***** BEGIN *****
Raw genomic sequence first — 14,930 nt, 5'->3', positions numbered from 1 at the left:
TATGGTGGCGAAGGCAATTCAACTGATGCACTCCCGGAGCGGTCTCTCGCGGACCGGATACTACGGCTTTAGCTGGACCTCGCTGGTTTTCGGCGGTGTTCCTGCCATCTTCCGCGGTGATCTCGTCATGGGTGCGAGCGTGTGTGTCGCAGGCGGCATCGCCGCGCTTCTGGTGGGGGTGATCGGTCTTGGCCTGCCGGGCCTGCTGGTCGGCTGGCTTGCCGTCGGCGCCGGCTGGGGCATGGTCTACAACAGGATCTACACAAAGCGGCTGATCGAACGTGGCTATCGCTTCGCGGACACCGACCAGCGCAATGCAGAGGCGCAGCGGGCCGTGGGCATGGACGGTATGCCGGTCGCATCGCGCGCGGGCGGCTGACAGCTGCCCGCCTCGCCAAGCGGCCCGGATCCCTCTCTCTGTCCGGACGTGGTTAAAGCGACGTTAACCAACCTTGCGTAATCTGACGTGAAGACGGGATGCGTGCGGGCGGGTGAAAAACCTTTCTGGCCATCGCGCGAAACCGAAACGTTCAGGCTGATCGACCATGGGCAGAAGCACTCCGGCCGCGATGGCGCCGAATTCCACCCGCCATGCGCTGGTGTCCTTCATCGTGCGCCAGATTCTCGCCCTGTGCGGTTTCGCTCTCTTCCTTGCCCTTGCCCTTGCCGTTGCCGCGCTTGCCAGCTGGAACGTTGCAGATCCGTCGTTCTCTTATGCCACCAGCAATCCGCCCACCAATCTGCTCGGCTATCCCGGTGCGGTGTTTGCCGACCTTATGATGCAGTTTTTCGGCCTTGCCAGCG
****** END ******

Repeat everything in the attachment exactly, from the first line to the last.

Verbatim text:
Raw genomic sequence first — 14,930 nt, 5'->3', positions numbered from 1 at the left:
TATGGTGGCGAAGGCAATTCAACTGATGCACTCCCGGAGCGGTCTCTCGCGGACCGGATACTACGGCTTTAGCTGGACCTCGCTGGTTTTCGGCGGTGTTCCTGCCATCTTCCGCGGTGATCTCGTCATGGGTGCGAGCGTGTGTGTCGCAGGCGGCATCGCCGCGCTTCTGGTGGGGGTGATCGGTCTTGGCCTGCCGGGCCTGCTGGTCGGCTGGCTTGCCGTCGGCGCCGGCTGGGGCATGGTCTACAACAGGATCTACACAAAGCGGCTGATCGAACGTGGCTATCGCTTCGCGGACACCGACCAGCGCAATGCAGAGGCGCAGCGGGCCGTGGGCATGGACGGTATGCCGGTCGCATCGCGCGCGGGCGGCTGACAGCTGCCCGCCTCGCCAAGCGGCCCGGATCCCTCTCTCTGTCCGGACGTGGTTAAAGCGACGTTAACCAACCTTGCGTAATCTGACGTGAAGACGGGATGCGTGCGGGCGGGTGAAAAACCTTTCTGGCCATCGCGCGAAACCGAAACGTTCAGGCTGATCGACCATGGGCAGAAGCACTCCGGCCGCGATGGCGCCGAATTCCACCCGCCATGCGCTGGTGTCCTTCATCGTGCGCCAGATTCTCGCCCTGTGCGGTTTCGCTCTCTTCCTTGCCCTTGCCCTTGCCGTTGCCGCGCTTGCCAGCTGGAACGTTGCAGATCCGTCGTTCTCTTATGCCACCAGCAATCCGCCCACCAATCTGCTCGGCTATCCCGGTGCGGTGTTTGCCGACCTTATGATGCAGTTTTTCGGCCTTGCCAGCG